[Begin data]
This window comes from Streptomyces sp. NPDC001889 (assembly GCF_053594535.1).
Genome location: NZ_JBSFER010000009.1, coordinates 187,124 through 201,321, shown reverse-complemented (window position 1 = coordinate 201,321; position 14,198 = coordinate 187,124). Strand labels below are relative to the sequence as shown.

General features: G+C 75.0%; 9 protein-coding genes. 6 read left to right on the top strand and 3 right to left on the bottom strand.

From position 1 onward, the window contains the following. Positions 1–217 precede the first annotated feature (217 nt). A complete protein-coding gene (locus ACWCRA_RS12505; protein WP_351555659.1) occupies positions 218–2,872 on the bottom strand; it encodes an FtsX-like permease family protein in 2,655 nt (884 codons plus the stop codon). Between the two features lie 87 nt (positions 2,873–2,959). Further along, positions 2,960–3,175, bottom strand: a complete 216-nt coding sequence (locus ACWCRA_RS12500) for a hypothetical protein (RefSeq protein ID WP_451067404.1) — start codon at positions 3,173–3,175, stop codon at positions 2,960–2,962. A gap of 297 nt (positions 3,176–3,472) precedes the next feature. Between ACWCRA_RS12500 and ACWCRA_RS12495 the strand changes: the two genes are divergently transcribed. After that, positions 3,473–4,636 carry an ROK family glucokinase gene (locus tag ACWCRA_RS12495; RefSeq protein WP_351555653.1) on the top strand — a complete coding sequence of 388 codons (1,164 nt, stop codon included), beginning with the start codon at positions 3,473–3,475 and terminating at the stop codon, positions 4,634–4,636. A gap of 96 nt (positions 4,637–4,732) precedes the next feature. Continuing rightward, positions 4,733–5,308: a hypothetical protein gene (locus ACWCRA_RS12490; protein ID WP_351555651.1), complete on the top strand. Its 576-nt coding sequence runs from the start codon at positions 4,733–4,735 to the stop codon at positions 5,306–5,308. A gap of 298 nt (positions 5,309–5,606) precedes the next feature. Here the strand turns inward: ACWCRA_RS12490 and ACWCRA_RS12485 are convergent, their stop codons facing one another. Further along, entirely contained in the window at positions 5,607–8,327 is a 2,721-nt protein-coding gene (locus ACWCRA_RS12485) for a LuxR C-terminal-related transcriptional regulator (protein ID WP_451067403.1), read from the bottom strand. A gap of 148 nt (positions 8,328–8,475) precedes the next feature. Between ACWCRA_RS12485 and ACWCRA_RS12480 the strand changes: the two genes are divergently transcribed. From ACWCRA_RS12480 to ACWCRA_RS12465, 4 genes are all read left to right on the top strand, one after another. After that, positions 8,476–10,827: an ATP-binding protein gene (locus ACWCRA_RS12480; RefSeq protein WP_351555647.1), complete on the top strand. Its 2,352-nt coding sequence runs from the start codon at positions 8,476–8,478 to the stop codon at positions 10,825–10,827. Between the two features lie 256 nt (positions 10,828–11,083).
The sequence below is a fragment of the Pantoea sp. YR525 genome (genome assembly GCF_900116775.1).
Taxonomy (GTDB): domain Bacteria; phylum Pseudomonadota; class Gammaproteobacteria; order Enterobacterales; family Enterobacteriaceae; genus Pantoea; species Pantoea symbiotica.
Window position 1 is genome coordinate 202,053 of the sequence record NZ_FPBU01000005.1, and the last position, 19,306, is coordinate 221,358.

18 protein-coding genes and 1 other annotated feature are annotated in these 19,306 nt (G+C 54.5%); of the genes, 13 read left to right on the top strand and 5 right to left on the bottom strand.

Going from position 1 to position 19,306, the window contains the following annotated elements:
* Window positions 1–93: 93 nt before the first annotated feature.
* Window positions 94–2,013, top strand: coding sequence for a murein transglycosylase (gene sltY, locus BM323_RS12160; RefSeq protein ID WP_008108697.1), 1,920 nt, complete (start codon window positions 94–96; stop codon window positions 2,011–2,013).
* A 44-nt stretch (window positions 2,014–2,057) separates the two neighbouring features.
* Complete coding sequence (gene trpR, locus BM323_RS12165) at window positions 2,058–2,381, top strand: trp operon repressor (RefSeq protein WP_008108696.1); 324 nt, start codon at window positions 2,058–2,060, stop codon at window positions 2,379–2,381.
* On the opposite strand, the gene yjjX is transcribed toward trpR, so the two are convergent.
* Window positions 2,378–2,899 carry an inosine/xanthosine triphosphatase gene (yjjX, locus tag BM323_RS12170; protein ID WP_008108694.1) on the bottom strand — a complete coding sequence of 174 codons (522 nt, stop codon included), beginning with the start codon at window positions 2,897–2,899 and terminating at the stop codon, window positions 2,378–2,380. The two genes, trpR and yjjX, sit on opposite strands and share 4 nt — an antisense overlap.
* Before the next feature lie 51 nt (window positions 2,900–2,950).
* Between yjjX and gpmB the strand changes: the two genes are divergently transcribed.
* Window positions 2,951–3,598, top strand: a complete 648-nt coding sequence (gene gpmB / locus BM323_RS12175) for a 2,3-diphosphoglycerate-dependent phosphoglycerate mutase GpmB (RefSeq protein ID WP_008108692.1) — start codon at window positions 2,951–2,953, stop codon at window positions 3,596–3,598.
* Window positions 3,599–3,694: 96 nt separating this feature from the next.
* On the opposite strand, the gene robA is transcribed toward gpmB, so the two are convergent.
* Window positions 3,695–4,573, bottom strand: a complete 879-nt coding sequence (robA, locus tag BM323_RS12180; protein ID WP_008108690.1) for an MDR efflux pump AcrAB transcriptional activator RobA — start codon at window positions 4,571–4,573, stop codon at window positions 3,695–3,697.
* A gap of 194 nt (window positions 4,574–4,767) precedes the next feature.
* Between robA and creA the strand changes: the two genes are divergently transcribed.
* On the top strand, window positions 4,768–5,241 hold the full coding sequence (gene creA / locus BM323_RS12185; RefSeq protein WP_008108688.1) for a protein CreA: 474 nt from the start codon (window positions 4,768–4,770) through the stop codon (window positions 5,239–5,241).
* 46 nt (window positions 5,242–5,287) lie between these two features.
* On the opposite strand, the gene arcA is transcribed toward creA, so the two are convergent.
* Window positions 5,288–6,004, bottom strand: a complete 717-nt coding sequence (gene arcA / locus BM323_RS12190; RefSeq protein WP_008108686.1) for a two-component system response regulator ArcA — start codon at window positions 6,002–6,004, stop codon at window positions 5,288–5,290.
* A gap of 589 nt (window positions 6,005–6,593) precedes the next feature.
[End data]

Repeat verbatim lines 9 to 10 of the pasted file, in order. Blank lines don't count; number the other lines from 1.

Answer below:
Going from position 1 to position 19,306, the window contains the following annotated elements:
* Window positions 1–93: 93 nt before the first annotated feature.